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Jurassic Park IV: The Return of ANALOG

Comments(0)Filed under: Custom IC Design, Virtuoso, RF Design, analog, Incisive, Encounter

In the lab, no one can hear you scream!

When I was getting my BSEE in the 1980s and studying analog and communications, my friends would say, “Why are you studying that old dinosaur, digital is where it’s at!”.  Well, far from being consigned to the La Brea tar pit, analog is once again on the upswing as companies seek ways to differentiate themselves in the marketplace. Over the last several months, I have been reading commentary (most notably from Texas Instruments) and listening to editors talk about the importance of analog and mixed-signal design to propel the electronics of the future which rely heavily on being able to interact with people, who are classically analog.

The difficulty with analog is a time-honored tradition, literally and figuratively. Analog, RF and strongly-analog mixed-signal design, all require a longer design time due to the hand-crafting involved. Classic digital design benefits from both uniformity of design and the homogeneity of cells so that the ability to synthesize a design is relatively easy, and the ability to create millions of transistors designs with full verification is an everyday occurrence. But an RF component of two dozen transistors can take a month to realize as part of the overall chip design. It is this time scaling that presents one of the larger challenges for doing mixed-signal design. At Cadence, we are lucky to have both extensive and strong technology in all of the disciplines that are required to do proper mixed-signal design. And given our breadth, we are also well positioned to bring together the best in class design methodologies in each of those domains to form the leading mixed-signal design solution. The Virtuoso group takes ideas from both the Incisive and Encounter groups to look for opportunities to speed up the analog portion of the design, while maintaining the accuracy required. From Incisive we learn the best ways to handle textural design elements, using compiled databases to speed the simulation, and using test vectors during the verification phase of the design. From Encounter, we learn the best strategies for designing for low-power, and how to combine routing and placement automation with the “assistance” in both of these areas demanded by the “hand-crafters” in the analog space. Combine this breadth of technology with Cadence’s 20 years of experience providing complete analog solutions to the electronics industry allows our analog customers to be the T-Rex’s of their company.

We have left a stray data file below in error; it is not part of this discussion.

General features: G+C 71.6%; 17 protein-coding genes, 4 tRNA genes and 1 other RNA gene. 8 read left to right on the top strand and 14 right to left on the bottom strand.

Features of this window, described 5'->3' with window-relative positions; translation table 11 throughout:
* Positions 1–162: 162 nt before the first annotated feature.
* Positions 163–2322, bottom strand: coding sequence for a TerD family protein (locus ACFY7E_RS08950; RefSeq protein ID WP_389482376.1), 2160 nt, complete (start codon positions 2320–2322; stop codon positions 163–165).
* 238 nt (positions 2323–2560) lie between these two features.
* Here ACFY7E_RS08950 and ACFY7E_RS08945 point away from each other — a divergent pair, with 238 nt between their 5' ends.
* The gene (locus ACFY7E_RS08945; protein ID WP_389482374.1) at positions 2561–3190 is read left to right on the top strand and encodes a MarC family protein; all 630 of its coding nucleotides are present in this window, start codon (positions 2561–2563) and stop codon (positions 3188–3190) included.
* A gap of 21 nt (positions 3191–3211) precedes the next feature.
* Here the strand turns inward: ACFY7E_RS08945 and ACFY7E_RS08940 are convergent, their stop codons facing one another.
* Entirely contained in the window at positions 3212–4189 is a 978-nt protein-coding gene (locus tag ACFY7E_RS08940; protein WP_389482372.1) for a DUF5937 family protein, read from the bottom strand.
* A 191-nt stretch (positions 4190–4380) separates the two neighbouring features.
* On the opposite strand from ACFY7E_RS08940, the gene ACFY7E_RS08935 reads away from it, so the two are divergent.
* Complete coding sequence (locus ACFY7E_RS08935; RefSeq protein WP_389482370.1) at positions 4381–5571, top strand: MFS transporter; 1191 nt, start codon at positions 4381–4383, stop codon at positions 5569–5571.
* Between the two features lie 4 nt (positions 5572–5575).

So, give a good roar…and try to keep the belching to a minimum.

Additional Reading:


Steve Lewis


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